With no place to go, where do you call home?

“I’ll drop you off last on the way home,” my friend, Shae, said as she picked me up for the movies.

She knew I didn’t want her boyfriend and his friends to know where I lived — in a simple Huntington Beach motel located a couple blocks away from my old house.

One month ago, I had lived in a comfortable two-bedroom, two-story townhome with my brother and mom. We lived there for five years and originally my dad lived with us, too. He moved out a year ago because his alcoholism tore him and my mom apart. Upon moving out, he worked on living sober and helped my mom with half our monthly rent. When it became evident that he would not be allowed back in the house, my dad stopped contributing his half. My mom struggled to pay the $1500 rent alone. Too young to help her, I watched her stress.

April was an especially hard month. My sixteenth birthday was in April and my brother’s birthday as well. Despite the circumstances, my mom and dad took my friends Beth and Daniel, my brother and me to dinner at Macaroni Grill. My mom gave me a ring with a small heart-shaped diamond and told me that she wanted my first diamond ring to be from her. For my brother’s birthday we invited the neighborhood kids over for cake and ice cream, ate pizza and played Rock Band.

The landlord and my mom had an agreement that month that she could give him the rent a week late. Then we found an eviction notice on our front door. My mom spoke with the landlord, and even took him to court, but her efforts were to no avail. We had to move.

Move? I loved our house. My friends lived nearby. My 8-year-old brother, Jo-Joe, and I spent so much time with some of our neighbors that I considered them family. I pretended it wasn’t happening. I even ignored my mother’s requests to start packing.

But little by little boxes filled the house and a month later, the day came. We loaded our belongings into the back of a U-Haul truck and drove to the storage facility my mom rented. My mom and dad piled the contents of the truck — the contents of our whole lives — into storage. By the time they finished the room was so full we could hardly pull down the metal gate to close the unit. The rest of our things, a minimal amount of clothes, pots, pans and school supplies, were piled high in my mom’s car.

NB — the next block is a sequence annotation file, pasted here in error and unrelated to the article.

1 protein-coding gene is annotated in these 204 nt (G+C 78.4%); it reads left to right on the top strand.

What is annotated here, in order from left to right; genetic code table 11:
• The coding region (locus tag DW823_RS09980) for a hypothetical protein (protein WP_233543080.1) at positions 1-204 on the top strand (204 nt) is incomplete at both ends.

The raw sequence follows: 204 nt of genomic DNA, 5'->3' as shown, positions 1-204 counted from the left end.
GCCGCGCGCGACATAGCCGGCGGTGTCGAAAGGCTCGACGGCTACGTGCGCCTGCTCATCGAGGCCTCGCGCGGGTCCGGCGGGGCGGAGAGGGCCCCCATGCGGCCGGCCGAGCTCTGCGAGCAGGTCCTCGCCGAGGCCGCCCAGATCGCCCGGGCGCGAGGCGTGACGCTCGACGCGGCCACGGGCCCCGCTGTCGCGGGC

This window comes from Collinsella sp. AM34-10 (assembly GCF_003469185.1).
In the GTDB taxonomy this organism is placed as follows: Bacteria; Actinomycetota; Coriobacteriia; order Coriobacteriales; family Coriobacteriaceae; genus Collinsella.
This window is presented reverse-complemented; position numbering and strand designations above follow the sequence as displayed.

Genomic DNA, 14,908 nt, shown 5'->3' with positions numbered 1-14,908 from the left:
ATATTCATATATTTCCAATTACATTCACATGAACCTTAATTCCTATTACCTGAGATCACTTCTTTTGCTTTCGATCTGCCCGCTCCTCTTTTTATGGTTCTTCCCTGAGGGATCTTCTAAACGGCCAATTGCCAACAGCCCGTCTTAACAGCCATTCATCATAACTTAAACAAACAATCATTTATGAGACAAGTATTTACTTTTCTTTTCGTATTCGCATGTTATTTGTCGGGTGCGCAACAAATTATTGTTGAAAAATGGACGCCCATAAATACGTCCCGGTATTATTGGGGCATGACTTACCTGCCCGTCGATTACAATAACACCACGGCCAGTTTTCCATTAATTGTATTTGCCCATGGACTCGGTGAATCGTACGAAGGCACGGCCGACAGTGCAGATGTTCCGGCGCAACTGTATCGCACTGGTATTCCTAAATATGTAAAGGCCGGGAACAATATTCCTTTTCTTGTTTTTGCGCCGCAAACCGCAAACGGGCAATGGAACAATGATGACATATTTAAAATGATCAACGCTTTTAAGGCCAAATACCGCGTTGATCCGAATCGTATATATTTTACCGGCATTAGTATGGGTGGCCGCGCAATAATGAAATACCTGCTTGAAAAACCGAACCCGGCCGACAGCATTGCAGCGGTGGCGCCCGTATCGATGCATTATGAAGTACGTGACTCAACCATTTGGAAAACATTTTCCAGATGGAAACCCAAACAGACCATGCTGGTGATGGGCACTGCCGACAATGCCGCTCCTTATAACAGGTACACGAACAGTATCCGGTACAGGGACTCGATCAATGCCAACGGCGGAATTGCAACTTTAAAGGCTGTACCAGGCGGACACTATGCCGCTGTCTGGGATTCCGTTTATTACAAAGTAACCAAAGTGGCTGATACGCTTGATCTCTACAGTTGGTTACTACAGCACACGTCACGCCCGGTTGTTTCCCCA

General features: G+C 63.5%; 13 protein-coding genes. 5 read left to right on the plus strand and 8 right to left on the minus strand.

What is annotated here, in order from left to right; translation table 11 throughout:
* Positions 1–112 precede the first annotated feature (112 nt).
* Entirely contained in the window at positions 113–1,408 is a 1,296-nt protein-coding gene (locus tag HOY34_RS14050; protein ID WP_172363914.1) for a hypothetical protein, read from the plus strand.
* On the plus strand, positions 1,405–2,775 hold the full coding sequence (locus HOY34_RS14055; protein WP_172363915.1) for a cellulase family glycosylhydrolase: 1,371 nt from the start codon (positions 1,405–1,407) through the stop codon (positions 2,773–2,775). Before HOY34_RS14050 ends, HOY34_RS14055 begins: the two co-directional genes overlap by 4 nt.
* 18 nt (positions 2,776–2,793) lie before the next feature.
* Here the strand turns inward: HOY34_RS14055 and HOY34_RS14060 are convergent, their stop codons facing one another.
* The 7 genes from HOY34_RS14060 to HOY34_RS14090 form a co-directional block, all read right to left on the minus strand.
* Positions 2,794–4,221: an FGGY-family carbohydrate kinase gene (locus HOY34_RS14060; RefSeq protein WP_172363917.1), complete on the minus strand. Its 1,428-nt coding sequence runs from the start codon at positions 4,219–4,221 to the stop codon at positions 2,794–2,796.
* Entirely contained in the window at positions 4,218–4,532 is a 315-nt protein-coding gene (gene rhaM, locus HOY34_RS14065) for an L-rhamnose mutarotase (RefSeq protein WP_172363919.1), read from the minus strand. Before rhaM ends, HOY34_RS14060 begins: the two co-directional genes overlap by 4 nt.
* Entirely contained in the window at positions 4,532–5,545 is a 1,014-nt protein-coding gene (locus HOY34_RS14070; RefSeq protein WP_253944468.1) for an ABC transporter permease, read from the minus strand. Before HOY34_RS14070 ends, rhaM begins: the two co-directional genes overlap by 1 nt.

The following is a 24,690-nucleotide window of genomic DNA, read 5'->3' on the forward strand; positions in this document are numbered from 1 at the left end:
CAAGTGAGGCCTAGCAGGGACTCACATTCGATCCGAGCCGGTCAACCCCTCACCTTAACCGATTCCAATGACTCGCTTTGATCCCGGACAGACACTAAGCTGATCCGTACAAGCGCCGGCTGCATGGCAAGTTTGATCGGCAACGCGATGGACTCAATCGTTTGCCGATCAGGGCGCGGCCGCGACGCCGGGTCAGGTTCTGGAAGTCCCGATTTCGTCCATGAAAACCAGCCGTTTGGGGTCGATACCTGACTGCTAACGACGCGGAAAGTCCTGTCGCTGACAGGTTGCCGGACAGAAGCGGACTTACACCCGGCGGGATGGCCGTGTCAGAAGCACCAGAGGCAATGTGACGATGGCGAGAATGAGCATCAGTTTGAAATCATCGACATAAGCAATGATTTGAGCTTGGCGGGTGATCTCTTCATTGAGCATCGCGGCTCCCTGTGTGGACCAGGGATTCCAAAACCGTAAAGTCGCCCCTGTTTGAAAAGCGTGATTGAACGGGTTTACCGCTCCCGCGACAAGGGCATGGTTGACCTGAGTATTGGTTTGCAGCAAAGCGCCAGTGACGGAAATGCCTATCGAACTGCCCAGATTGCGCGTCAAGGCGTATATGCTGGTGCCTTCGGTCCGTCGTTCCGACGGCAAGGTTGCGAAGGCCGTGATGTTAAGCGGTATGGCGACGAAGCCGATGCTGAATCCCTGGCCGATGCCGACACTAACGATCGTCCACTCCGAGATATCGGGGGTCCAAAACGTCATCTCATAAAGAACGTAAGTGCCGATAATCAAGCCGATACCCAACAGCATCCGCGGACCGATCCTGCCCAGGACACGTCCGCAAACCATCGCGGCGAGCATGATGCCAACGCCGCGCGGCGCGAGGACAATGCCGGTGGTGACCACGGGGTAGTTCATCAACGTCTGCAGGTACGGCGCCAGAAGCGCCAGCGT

Exhausted after our long day, we drove to a motel that would be our home for the next two weeks. Stale air filled the motel room, but as we turned the light on I realized that the room was not all that bad. We still had a roof over our heads and we had each other. I took a tour of the room that lasted all of one minute: one bed, a TV, a kitchen area with a stove, sink and table, and a bathroom. It was about the size of our old living room and dining room combined, but it was comfortable and it was a place to stay.

As a sophomore in high school, I didn’t want people to know where I was living. It would be embarrassing if anyone found out, so I only told my closest friends. My brother and I walked quickly to the motel after school, hoping that no one would see us. Good friends of mine, like Shae, reassured me it wasn’t a big deal and that everyone went through hard times.

From then on simple things made us happy. Two for one dollar Jack In the Box tacos and a large drink after school, sitting on the bed together and watching "American Idol" while eating dinner, doing my homework at the kitchen table. Everything was the same, yet so different.

Just before the move my boyfriend of one year and I broke up. That was hard. Then after the move, my best friend, Beth, and I had an argument and stopped being friends. That was harder. Beth and I had been friends since seventh grade. When we first moved to the motel, my mom would drop me off at her house every morning so that we could walk to school together like always. This routine disappeared, as well.

I began to accept that change was an inevitable part of life and held on even tighter to the only constant in my life — my family. The next eight months were filled with moves. We loaded all our stuff into the car and drove to my Uncle Christian’s one-bedroom condo in Newport. While my uncle, who had lived with us for many years before our move, welcomed us into his home, his girlfriend did not. Upon our arrival, she interrogated him on why he was letting us move in.